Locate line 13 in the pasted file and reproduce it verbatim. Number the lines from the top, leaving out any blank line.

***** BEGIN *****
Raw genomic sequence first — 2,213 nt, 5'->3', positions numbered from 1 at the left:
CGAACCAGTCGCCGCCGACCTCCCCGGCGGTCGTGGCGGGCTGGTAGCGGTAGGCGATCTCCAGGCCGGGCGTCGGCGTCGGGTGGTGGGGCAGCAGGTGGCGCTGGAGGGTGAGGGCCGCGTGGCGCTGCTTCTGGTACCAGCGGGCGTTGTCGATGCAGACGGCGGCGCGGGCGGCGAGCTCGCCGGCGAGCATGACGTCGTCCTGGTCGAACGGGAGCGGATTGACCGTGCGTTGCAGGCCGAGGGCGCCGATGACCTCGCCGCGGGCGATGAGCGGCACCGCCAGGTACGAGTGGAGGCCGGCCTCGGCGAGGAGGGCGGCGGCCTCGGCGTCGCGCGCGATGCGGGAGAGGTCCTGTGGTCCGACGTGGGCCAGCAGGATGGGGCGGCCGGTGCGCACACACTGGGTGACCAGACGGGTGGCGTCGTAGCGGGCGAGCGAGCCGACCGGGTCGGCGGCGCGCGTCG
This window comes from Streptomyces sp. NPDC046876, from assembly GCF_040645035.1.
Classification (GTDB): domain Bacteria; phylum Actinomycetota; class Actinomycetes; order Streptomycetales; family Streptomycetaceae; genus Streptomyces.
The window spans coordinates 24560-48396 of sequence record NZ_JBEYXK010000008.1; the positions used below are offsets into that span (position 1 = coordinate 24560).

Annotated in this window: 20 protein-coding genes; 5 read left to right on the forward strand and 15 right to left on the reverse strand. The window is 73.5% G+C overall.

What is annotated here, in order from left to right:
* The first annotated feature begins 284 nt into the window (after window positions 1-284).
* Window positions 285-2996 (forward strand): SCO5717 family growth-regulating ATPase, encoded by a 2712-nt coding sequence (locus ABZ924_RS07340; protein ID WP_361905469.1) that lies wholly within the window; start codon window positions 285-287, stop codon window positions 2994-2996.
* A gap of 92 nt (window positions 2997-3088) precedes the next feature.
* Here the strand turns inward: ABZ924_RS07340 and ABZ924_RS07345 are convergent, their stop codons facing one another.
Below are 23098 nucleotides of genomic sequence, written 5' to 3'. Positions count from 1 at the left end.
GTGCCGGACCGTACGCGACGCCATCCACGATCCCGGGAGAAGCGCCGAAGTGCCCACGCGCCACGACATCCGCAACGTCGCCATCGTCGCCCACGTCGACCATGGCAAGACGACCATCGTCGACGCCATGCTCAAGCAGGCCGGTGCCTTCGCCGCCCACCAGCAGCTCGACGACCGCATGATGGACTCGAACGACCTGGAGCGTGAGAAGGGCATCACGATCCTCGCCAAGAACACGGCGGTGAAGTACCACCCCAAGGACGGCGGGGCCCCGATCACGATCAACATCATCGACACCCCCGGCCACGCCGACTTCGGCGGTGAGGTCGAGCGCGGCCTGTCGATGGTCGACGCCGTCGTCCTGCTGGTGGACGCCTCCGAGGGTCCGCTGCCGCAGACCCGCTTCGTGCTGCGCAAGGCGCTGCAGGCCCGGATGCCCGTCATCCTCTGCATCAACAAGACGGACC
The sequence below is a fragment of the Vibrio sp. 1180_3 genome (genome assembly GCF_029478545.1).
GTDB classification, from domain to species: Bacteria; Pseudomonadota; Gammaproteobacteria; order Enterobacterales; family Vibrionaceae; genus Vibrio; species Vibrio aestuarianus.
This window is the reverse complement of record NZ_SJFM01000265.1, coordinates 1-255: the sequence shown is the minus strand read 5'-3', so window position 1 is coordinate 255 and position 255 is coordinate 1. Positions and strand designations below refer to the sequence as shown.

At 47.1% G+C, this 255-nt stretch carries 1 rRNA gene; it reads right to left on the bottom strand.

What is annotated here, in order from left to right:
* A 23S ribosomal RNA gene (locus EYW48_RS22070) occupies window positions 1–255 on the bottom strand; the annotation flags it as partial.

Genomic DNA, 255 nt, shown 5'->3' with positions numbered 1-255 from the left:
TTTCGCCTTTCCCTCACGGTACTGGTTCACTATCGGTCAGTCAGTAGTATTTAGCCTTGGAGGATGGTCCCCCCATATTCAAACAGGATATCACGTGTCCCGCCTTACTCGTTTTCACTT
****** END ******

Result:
GTGCCGGACCGTACGCGACGCCATCCACGATCCCGGGAGAAGCGCCGAAGTGCCCACGCGCCACGACATCCGCAACGTCGCCATCGTCGCCCACGTCGACCATGGCAAGACGACCATCGTCGACGCCATGCTCAAGCAGGCCGGTGCCTTCGCCGCCCACCAGCAGCTCGACGACCGCATGATGGACTCGAACGACCTGGAGCGTGAGAAGGGCATCACGATCCTCGCCAAGAACACGGCGGTGAAGTACCACCCCAAGGACGGCGGGGCCCCGATCACGATCAACATCATCGACACCCCCGGCCACGCCGACTTCGGCGGTGAGGTCGAGCGCGGCCTGTCGATGGTCGACGCCGTCGTCCTGCTGGTGGACGCCTCCGAGGGTCCGCTGCCGCAGACCCGCTTCGTGCTGCGCAAGGCGCTGCAGGCCCGGATGCCCGTCATCCTCTGCATCAACAAGACGGACC